As we get deeper into the coronavirus crisis, I’m finding these articles increasingly difficult to write. Who can sit and write during a time like this? Who can even sit? I find myself flitting around my house from one activity to another, my mind racing from one thought to the next at lightning speed. As one day blends into the next, I even lose track of time. What can I write? So many people are sick and dying. So many tragedies. So much suffering and fear. I’ve written about subjective fear in these pages in the past, but I don’t believe there is anybody on this earth who would not agree that these are terrifying times. I can barely look at the news, particularly the news coming out of New York. I hear what is going on in our communities and I want to run away. I am worried about friends, family, our communities, and all of mankind. I contact my friends with trepidation. So many of them have the virus or have family members who have it. My T’hilim list grows and grows.
This is not the first plague the world has seen. But there has never been a time that communication allowed us to be privy to so much information about what is happening in every corner of the planet. On a scientific level, this information is helpful. The more we learn about the virus from patterns in other countries, the more equipped we become to deal with it on our own country. But on an emotional level, being flooded with scary statistics, graphs, warning videos, and heart-rending photos makes it difficult to maintain any kind of sense of calm. What can I possibly say?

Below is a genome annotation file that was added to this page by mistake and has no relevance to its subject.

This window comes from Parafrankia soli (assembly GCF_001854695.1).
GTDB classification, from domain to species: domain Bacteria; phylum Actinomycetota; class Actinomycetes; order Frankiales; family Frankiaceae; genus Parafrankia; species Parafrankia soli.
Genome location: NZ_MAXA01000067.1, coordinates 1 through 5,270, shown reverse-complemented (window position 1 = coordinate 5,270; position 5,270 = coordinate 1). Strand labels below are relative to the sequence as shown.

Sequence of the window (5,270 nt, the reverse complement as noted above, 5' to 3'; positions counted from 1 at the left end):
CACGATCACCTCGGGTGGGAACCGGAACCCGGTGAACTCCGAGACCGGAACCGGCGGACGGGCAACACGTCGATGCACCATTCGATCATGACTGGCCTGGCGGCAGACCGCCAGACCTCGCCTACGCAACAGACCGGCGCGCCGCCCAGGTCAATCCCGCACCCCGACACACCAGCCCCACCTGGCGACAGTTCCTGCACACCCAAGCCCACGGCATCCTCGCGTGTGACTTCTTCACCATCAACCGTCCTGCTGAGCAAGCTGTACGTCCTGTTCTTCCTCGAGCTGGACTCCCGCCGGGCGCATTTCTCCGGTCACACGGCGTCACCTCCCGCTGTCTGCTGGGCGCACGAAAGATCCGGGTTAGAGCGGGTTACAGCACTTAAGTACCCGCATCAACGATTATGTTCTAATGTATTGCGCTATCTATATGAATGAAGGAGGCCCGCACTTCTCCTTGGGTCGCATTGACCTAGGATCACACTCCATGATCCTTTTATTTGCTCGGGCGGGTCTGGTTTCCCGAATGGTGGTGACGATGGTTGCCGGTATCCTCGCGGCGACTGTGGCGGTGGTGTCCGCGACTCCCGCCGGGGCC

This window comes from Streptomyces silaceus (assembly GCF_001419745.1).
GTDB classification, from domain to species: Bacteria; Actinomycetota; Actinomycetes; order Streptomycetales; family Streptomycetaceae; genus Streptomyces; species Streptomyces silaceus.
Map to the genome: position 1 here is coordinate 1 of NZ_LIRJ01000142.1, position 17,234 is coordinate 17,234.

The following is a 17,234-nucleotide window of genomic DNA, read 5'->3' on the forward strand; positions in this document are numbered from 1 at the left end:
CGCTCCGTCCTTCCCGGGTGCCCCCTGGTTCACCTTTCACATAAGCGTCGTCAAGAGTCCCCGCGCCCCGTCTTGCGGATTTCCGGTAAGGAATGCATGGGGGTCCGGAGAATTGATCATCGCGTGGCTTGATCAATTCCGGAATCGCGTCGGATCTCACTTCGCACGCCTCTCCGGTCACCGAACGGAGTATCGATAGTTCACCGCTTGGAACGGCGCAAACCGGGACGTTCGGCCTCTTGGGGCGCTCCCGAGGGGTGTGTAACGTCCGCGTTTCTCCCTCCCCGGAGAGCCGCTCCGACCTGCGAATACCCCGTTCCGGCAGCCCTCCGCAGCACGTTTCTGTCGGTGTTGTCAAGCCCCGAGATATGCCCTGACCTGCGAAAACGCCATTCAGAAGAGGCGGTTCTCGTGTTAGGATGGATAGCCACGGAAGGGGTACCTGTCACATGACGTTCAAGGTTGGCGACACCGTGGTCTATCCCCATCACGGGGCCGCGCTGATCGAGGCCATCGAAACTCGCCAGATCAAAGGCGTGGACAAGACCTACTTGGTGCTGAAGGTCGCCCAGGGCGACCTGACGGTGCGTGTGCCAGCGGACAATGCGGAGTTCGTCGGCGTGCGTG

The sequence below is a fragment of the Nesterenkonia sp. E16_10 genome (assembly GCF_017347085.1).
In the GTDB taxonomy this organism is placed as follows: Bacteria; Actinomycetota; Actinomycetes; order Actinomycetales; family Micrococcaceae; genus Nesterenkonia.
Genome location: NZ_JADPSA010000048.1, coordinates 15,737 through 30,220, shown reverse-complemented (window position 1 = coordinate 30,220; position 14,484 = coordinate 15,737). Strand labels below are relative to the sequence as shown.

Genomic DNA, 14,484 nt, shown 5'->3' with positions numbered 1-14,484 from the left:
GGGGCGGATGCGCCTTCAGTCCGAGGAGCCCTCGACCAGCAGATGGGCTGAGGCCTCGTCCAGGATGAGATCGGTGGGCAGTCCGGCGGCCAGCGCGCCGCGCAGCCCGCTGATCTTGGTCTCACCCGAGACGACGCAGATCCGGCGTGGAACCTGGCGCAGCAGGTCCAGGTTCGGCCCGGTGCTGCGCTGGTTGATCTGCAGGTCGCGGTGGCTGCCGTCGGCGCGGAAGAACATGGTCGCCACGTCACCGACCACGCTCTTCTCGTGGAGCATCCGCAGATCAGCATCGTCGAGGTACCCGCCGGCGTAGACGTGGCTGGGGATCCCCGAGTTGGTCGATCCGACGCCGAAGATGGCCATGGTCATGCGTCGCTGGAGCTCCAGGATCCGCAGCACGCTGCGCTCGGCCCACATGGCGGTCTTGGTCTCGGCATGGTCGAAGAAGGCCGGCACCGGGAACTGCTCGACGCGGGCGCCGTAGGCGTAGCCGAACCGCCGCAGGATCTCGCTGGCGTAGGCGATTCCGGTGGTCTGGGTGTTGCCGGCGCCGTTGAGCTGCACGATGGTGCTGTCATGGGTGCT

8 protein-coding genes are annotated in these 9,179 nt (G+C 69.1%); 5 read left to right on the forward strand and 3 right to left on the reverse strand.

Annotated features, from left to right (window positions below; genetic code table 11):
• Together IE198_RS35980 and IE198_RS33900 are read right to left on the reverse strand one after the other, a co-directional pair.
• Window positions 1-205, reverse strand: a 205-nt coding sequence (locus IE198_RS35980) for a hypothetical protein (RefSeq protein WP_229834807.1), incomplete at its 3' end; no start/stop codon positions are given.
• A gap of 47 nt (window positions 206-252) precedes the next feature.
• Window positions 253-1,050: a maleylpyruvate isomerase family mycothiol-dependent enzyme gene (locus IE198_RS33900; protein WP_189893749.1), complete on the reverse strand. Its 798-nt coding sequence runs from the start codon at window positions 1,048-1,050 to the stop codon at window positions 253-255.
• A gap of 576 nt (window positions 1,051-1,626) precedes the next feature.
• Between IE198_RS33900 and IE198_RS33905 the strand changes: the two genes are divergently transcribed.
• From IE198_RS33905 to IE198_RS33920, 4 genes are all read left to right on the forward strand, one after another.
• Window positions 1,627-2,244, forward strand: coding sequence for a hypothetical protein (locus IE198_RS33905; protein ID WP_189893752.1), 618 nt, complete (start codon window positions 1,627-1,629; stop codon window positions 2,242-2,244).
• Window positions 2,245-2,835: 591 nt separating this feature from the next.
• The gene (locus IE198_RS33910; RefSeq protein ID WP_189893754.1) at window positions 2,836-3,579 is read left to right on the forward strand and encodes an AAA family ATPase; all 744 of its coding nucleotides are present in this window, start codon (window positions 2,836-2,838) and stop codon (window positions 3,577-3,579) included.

I’d like to paraphrase a very popular chinuch expert whose classes have been attended by so many Anglo women in Ramat Beit Shemesh. She sent out an open letter to her chinuch classes in which she says that this plague is not about the world. Hashem is sending a direct message to us. He is reminding us that He runs the world and we should come back to Him. He has tried to get us to focus, but we didn’t pay attention. Now He is making it crystal clear Who controls the world.
We all know on an intellectual level that Hashem runs the world, but I’m not sure that we always feel it on an emotional level. When life is normal, we go about our business with an illusion of control. We assume we will wake up in the morning; we will travel and safely arrive at our destinations. Our kids will go to school, learn something, and come home, safe and sound. We will find the groceries we need in the supermarket. We will go to shul and daven together. We will go to the doctor’s office and be seen by a doctor. We believe that it is our efforts that lead to our livelihood and shidduchim. Things won’t happen without our input. We have many expectations about what will be. No more assumptions. Our sense of control is being challenged. We control absolutely nothing. Nothing happens without the will of Hashem. Most of us are not going to work. Our kids are not going to school. We try to avoid shopping in supermarkets which are, in many cases, missing the most basic items. To the extent possible, non-urgent medical care is being provided online. No visiting doctors at this point. We grew up with a high value placed upon davening in shul, but we are no longer able to daven in shul. We can assume nothing. We need to relinquish our false sense of control and surrender to the One who truly does control everything. And in His omnipotence, omniscience, and love for us, gives us what we need, even if we don’t yet understand why we need it.
As the Rebbetzin said further, Hashem is forcing us to focus on Him – to come back to Him. We need to leave Hashem to run the world as only He is capable of doing, and put our efforts into what we CAN control. We can do our best to fortify our homes with simchah and emunah and help others around us. We can learn to appreciate that every breath we take and everything we have is a gift from Hashem. We can try to use this experience as an opportunity to grow and internalize the messages that Hashem is sending us. This is no small challenge these days, especially in the places that are hardest hit. May Hashem speedily bring us better times.
Suzie (nee Schapiro) Steinberg grew up in Kew Gardens Hills. She works as a social worker and lives with her husband and children in Ramat Beit Shemesh.